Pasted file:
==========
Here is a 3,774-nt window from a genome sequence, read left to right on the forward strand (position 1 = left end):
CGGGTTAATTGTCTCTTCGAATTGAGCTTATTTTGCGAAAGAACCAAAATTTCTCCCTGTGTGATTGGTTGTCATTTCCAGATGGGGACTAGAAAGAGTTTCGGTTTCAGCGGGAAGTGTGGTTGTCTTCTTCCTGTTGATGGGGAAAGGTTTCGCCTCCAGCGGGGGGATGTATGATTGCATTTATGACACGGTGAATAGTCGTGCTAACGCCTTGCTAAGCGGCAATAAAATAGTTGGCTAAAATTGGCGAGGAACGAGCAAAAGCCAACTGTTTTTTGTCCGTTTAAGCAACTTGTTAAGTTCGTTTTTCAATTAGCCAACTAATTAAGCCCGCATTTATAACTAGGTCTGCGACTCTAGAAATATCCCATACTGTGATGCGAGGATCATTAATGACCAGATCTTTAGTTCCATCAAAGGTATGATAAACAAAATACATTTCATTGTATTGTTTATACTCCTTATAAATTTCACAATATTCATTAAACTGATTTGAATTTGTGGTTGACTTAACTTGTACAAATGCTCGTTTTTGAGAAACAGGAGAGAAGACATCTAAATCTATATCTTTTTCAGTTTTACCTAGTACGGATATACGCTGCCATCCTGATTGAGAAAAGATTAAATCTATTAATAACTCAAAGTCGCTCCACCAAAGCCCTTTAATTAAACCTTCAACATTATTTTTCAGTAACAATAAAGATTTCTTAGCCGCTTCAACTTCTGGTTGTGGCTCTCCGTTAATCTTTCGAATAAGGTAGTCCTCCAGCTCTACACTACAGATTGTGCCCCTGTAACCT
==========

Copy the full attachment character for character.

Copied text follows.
Here is a 3,774-nt window from a genome sequence, read left to right on the forward strand (position 1 = left end):
CGGGTTAATTGTCTCTTCGAATTGAGCTTATTTTGCGAAAGAACCAAAATTTCTCCCTGTGTGATTGGTTGTCATTTCCAGATGGGGACTAGAAAGAGTTTCGGTTTCAGCGGGAAGTGTGGTTGTCTTCTTCCTGTTGATGGGGAAAGGTTTCGCCTCCAGCGGGGGGATGTATGATTGCATTTATGACACGGTGAATAGTCGTGCTAACGCCTTGCTAAGCGGCAATAAAATAGTTGGCTAAAATTGGCGAGGAACGAGCAAAAGCCAACTGTTTTTTGTCCGTTTAAGCAACTTGTTAAGTTCGTTTTTCAATTAGCCAACTAATTAAGCCCGCATTTATAACTAGGTCTGCGACTCTAGAAATATCCCATACTGTGATGCGAGGATCATTAATGACCAGATCTTTAGTTCCATCAAAGGTATGATAAACAAAATACATTTCATTGTATTGTTTATACTCCTTATAAATTTCACAATATTCATTAAACTGATTTGAATTTGTGGTTGACTTAACTTGTACAAATGCTCGTTTTTGAGAAACAGGAGAGAAGACATCTAAATCTATATCTTTTTCAGTTTTACCTAGTACGGATATACGCTGCCATCCTGATTGAGAAAAGATTAAATCTATTAATAACTCAAAGTCGCTCCACCAAAGCCCTTTAATTAAACCTTCAACATTATTTTTCAGTAACAATAAAGATTTCTTAGCCGCTTCAACTTCTGGTTGTGGCTCTCCGTTAATCTTTCGAATAAGGTAGTCCTCCAGCTCTACACTACAGATTGTGCCCCTGTAACCT